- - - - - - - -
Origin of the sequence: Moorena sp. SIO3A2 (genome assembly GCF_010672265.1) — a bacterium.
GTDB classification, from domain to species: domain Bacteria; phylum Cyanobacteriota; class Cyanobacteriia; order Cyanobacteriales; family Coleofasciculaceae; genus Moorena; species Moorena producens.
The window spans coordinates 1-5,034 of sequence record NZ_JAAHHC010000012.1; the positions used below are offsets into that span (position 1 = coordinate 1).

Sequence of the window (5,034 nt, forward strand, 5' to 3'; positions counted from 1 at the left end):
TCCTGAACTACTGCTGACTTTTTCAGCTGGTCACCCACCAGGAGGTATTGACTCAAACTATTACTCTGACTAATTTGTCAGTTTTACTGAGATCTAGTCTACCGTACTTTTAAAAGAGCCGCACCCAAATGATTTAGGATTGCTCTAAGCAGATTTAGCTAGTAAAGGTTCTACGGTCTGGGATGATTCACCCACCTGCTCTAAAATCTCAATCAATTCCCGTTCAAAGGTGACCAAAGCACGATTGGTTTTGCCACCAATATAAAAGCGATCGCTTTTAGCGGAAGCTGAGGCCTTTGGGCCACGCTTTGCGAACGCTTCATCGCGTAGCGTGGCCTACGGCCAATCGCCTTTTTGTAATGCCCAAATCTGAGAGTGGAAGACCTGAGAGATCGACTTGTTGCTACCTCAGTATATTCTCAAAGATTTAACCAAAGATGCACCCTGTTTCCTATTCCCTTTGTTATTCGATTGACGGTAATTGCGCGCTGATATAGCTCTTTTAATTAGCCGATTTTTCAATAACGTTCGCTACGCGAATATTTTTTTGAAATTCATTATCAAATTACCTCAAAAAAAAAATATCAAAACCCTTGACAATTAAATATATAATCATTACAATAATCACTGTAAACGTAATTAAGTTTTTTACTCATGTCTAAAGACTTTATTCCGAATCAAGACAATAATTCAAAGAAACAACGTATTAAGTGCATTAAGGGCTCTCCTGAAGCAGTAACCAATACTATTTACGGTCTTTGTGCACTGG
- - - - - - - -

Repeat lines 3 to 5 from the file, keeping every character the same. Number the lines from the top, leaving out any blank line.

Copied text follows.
The window spans coordinates 1-5,034 of sequence record NZ_JAAHHC010000012.1; the positions used below are offsets into that span (position 1 = coordinate 1).

Sequence of the window (5,034 nt, forward strand, 5' to 3'; positions counted from 1 at the left end):
TCCTGAACTACTGCTGACTTTTTCAGCTGGTCACCCACCAGGAGGTATTGACTCAAACTATTACTCTGACTAATTTGTCAGTTTTACTGAGATCTAGTCTACCGTACTTTTAAAAGAGCCGCACCCAAATGATTTAGGATTGCTCTAAGCAGATTTAGCTAGTAAAGGTTCTACGGTCTGGGATGATTCACCCACCTGCTCTAAAATCTCAATCAATTCCCGTTCAAAGGTGACCAAAGCACGATTGGTTTTGCCACCAATATAAAAGCGATCGCTTTTAGCGGAAGCTGAGGCCTTTGGGCCACGCTTTGCGAACGCTTCATCGCGTAGCGTGGCCTACGGCCAATCGCCTTTTTGTAATGCCCAAATCTGAGAGTGGAAGACCTGAGAGATCGACTTGTTGCTACCTCAGTATATTCTCAAAGATTTAACCAAAGATGCACCCTGTTTCCTATTCCCTTTGTTATTCGATTGACGGTAATTGCGCGCTGATATAGCTCTTTTAATTAGCCGATTTTTCAATAACGTTCGCTACGCGAATATTTTTTTGAAATTCATTATCAAATTACCTCAAAAAAAAAATATCAAAACCCTTGACAATTAAATATATAATCATTACAATAATCACTGTAAACGTAATTAAGTTTTTTACTCATGTCTAAAGACTTTATTCCGAATCAAGACAATAATTCAAAGAAACAACGTATTAAGTGCATTAAGGGCTCTCCTGAAGCAGTAACCAATACTATTTACGGTCTTTGTGCACTGG